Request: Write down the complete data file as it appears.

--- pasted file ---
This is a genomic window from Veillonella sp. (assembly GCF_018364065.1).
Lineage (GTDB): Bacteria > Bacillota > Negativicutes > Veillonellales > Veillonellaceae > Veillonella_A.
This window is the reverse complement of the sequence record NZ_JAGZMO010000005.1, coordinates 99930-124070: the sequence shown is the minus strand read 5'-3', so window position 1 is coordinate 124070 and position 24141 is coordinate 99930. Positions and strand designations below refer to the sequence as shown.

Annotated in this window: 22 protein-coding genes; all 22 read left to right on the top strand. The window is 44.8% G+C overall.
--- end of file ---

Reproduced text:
This is a genomic window from Veillonella sp. (assembly GCF_018364065.1).
Lineage (GTDB): Bacteria > Bacillota > Negativicutes > Veillonellales > Veillonellaceae > Veillonella_A.
This window is the reverse complement of the sequence record NZ_JAGZMO010000005.1, coordinates 99930-124070: the sequence shown is the minus strand read 5'-3', so window position 1 is coordinate 124070 and position 24141 is coordinate 99930. Positions and strand designations below refer to the sequence as shown.

Annotated in this window: 22 protein-coding genes; all 22 read left to right on the top strand. The window is 44.8% G+C overall.